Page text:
729 VANDERHOOK WAY, SUITE 260
LONGVIEW, wa 98632
Longview was the location of Mount Coffin, an ancestral burial ground for the local indigenous people.
The Longview area was first settled by European-Americans, led by pioneers Harry and Rebecca Jane Huntington, in 1849. The area was named Monticelloin honor of Thomas Jefferson's home in Virginia. In 1852 a group assembled in what would be called the "Monticello Convention" to petition Congress for statehood to be called "Columbia". Congress agreed to statehood but as Washington, after President Washington, to avoid confusion with the District of Columbia. A monument to the convention is located near the Longview Civic Center.
The area remained sparsely populated for nearly 60 years, consisting mostly of farmland and wilderness. In 1918, Missouri timber baron Robert A. Long (1850–1934) decided to move his operation out to the west coast, owing to the Long-Bell Lumber Company's dwindling supplies in the south. By 1921, Wesley Vandercook had decided to build a mill near the small town of Kelso, Washington. It was apparent that Kelso, with a population of barely 2,000 would not be able to support the approximately 14,000 men that would be required to run the mill.
The Long-Bell company contracted with George Kessler, a city planner based in St. Louis, to build the city that would support the two mills that were now planned.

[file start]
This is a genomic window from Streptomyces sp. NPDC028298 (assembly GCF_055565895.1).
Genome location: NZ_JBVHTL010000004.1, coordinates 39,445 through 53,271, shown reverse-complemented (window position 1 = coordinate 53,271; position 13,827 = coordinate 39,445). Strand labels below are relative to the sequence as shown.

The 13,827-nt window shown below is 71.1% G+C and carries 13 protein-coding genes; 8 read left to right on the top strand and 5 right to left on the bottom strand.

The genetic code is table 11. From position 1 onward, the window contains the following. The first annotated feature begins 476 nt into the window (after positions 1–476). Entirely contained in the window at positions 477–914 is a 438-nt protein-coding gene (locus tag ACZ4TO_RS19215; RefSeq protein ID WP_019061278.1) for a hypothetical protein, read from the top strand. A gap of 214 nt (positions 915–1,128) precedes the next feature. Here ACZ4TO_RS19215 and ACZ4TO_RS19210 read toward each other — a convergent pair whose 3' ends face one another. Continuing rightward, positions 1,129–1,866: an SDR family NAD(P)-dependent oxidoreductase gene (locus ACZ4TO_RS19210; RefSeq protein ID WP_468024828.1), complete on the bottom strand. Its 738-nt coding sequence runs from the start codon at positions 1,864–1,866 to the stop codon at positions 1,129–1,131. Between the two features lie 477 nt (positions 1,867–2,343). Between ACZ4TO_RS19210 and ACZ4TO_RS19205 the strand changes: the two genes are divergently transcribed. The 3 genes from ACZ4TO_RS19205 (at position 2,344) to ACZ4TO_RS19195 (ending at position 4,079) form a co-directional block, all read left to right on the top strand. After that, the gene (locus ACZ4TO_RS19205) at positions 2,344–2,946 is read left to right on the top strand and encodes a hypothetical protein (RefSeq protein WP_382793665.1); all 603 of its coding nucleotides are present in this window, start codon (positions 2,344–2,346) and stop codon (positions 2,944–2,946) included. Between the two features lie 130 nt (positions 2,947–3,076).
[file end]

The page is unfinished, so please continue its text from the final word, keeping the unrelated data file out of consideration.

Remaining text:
Kessler designed a masterpiece based on the nations capital, with elements of Roman City planning. It’s theme is rooted in the City Beautiful movement, which influenced urban Design in the early 20th century. Longview was officially incorporated on February 14, 1924. At the time of its conception, Longview was the only planned city of its magnitude to have ever been conceived of and built entirely with private funds. A number of prominent buildings in Longview were purchased with R. A. Long's personal funds, including R. A. Long High School, the Longview Public Library, the YMCA building and the Monticello Hotel.
The initial growth period, lasting from 1923 to 1934, were very rapid. The city grew from a few thousand people to bring the fourth largest city in the state by the 1930s. However, the effects of the Great Depression hampered further development of the planned city until the booming war economy, where the Port of Longview became a strategic location for cargo loading going into the Pacific Theater.
Suburban developments created neighborhoods in the western valley in the 1960s. The local economy has been in decline since environmental policies took effect in the 1970s and 80s, causing the decline of the community. No major development occurred until a brief boom in the early 2000s, ended by the Recession.
Recently, initiative from local activists have pushed to implement a new strategic plan to increase development in the city, in an effort to expand affordable housing.
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